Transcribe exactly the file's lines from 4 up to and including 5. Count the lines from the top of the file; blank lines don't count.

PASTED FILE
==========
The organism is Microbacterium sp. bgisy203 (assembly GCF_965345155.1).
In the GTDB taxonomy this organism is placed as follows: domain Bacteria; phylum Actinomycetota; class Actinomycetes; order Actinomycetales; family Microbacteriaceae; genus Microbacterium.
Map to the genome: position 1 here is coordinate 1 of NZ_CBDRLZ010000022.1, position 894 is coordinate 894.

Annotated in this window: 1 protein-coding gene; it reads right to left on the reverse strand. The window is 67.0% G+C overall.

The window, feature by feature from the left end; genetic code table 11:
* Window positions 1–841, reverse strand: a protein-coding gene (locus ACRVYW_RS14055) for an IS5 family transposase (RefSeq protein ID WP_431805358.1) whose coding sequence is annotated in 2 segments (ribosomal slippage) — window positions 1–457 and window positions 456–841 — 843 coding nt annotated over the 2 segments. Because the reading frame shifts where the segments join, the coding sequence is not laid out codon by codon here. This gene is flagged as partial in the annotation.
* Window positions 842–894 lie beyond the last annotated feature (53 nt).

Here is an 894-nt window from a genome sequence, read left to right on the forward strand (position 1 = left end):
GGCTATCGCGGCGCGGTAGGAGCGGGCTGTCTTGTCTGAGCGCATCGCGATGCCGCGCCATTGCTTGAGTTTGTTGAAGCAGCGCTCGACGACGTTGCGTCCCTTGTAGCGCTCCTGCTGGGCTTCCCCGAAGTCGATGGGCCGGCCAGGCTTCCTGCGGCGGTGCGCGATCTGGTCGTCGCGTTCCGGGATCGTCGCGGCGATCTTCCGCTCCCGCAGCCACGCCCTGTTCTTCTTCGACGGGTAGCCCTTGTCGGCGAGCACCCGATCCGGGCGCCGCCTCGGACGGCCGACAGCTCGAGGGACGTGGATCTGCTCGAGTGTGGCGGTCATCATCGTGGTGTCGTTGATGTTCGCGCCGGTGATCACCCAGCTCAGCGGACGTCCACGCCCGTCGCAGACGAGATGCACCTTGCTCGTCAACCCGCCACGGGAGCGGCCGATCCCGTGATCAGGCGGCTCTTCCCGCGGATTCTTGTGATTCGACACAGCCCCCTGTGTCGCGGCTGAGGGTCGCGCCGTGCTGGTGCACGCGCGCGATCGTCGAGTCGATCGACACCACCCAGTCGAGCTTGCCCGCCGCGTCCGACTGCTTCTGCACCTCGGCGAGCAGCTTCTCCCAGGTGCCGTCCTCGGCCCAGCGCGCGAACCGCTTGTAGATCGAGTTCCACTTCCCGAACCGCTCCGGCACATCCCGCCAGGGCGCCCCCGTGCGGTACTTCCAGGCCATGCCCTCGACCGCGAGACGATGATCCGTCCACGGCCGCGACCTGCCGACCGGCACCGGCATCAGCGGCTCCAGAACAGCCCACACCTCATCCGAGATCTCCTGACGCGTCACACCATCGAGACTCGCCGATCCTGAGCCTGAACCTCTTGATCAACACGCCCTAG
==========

Annotated in this window: 1 protein-coding gene; it reads right to left on the reverse strand. The window is 67.0% G+C overall.

The window, feature by feature from the left end; genetic code table 11: